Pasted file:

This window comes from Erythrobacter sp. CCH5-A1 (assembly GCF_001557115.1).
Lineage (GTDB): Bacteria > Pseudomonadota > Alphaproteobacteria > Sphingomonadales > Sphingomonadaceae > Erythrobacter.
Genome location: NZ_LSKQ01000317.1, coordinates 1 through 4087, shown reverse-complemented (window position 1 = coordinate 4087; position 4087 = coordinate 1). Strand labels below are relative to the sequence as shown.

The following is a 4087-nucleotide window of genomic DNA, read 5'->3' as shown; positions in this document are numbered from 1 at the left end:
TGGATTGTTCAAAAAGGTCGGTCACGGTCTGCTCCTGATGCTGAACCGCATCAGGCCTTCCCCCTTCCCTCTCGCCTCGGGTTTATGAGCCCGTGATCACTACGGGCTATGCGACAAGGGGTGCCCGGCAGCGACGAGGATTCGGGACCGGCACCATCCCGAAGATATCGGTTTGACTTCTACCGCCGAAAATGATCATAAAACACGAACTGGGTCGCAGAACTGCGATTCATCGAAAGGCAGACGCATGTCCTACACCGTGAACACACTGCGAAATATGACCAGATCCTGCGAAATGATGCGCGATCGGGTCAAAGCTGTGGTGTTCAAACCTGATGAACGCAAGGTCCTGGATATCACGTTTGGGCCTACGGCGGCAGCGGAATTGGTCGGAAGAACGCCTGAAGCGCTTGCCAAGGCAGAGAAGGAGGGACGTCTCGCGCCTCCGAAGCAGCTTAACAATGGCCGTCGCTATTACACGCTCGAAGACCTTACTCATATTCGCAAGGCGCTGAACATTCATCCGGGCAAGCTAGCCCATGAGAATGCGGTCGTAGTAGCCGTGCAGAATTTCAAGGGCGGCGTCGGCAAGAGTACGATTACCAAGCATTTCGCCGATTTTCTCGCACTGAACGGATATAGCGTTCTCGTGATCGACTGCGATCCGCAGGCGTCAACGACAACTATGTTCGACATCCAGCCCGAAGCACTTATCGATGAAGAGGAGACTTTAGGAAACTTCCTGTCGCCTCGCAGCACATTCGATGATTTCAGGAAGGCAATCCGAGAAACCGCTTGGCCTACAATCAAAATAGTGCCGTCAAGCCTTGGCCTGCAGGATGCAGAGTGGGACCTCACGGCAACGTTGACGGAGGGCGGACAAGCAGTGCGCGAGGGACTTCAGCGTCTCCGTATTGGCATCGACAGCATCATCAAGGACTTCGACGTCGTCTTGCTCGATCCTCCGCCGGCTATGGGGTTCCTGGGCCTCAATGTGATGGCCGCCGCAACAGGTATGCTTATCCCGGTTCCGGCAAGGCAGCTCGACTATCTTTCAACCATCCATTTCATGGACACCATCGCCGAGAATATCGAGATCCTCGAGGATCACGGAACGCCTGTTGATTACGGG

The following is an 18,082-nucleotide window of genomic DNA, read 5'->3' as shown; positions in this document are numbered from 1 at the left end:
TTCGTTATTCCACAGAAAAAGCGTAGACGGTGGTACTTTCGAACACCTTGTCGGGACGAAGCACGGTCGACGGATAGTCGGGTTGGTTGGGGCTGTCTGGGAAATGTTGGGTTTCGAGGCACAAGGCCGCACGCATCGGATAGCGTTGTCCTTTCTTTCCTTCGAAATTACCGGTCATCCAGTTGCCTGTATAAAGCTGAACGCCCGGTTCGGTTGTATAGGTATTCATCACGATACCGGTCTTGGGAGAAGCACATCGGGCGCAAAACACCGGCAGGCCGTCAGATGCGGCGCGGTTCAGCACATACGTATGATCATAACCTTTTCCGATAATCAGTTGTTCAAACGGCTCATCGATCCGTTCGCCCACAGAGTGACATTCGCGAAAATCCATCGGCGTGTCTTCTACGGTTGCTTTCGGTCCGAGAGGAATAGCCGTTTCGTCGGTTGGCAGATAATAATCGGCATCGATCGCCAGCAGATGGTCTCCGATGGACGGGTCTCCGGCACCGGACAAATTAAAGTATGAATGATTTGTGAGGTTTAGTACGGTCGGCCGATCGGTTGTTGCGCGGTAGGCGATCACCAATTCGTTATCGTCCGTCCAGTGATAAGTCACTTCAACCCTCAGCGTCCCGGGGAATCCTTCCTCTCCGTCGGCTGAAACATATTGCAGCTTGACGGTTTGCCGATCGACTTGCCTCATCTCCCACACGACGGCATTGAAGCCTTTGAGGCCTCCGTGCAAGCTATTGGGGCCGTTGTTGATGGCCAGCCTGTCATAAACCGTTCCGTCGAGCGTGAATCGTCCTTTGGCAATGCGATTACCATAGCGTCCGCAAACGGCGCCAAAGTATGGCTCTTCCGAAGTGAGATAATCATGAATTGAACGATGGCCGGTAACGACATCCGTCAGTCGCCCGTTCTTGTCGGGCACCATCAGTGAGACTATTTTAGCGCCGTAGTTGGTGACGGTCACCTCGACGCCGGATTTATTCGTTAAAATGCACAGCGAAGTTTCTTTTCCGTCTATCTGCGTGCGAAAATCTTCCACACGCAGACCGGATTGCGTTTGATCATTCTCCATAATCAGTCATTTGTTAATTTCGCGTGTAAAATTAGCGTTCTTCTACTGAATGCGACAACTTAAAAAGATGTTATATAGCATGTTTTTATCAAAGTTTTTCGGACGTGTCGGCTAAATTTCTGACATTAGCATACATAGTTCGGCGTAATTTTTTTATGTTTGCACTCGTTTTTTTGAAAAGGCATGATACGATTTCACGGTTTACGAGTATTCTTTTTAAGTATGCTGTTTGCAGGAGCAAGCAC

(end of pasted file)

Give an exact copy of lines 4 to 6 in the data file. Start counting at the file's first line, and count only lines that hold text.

The following is a 4087-nucleotide window of genomic DNA, read 5'->3' as shown; positions in this document are numbered from 1 at the left end:
TGGATTGTTCAAAAAGGTCGGTCACGGTCTGCTCCTGATGCTGAACCGCATCAGGCCTTCCCCCTTCCCTCTCGCCTCGGGTTTATGAGCCCGTGATCACTACGGGCTATGCGACAAGGGGTGCCCGGCAGCGACGAGGATTCGGGACCGGCACCATCCCGAAGATATCGGTTTGACTTCTACCGCCGAAAATGATCATAAAACACGAACTGGGTCGCAGAACTGCGATTCATCGAAAGGCAGACGCATGTCCTACACCGTGAACACACTGCGAAATATGACCAGATCCTGCGAAATGATGCGCGATCGGGTCAAAGCTGTGGTGTTCAAACCTGATGAACGCAAGGTCCTGGATATCACGTTTGGGCCTACGGCGGCAGCGGAATTGGTCGGAAGAACGCCTGAAGCGCTTGCCAAGGCAGAGAAGGAGGGACGTCTCGCGCCTCCGAAGCAGCTTAACAATGGCCGTCGCTATTACACGCTCGAAGACCTTACTCATATTCGCAAGGCGCTGAACATTCATCCGGGCAAGCTAGCCCATGAGAATGCGGTCGTAGTAGCCGTGCAGAATTTCAAGGGCGGCGTCGGCAAGAGTACGATTACCAAGCATTTCGCCGATTTTCTCGCACTGAACGGATATAGCGTTCTCGTGATCGACTGCGATCCGCAGGCGTCAACGACAACTATGTTCGACATCCAGCCCGAAGCACTTATCGATGAAGAGGAGACTTTAGGAAACTTCCTGTCGCCTCGCAGCACATTCGATGATTTCAGGAAGGCAATCCGAGAAACCGCTTGGCCTACAATCAAAATAGTGCCGTCAAGCCTTGGCCTGCAGGATGCAGAGTGGGACCTCACGGCAACGTTGACGGAGGGCGGACAAGCAGTGCGCGAGGGACTTCAGCGTCTCCGTATTGGCATCGACAGCATCATCAAGGACTTCGACGTCGTCTTGCTCGATCCTCCGCCGGCTATGGGGTTCCTGGGCCTCAATGTGATGGCCGCCGCAACAGGTATGCTTATCCCGGTTCCGGCAAGGCAGCTCGACTATCTTTCAACCATCCATTTCATGGACACCATCGCCGAGAATATCGAGATCCTCGAGGATCACGGAACGCCTGTTGATTACGGG

The following is an 18,082-nucleotide window of genomic DNA, read 5'->3' as shown; positions in this document are numbered from 1 at the left end: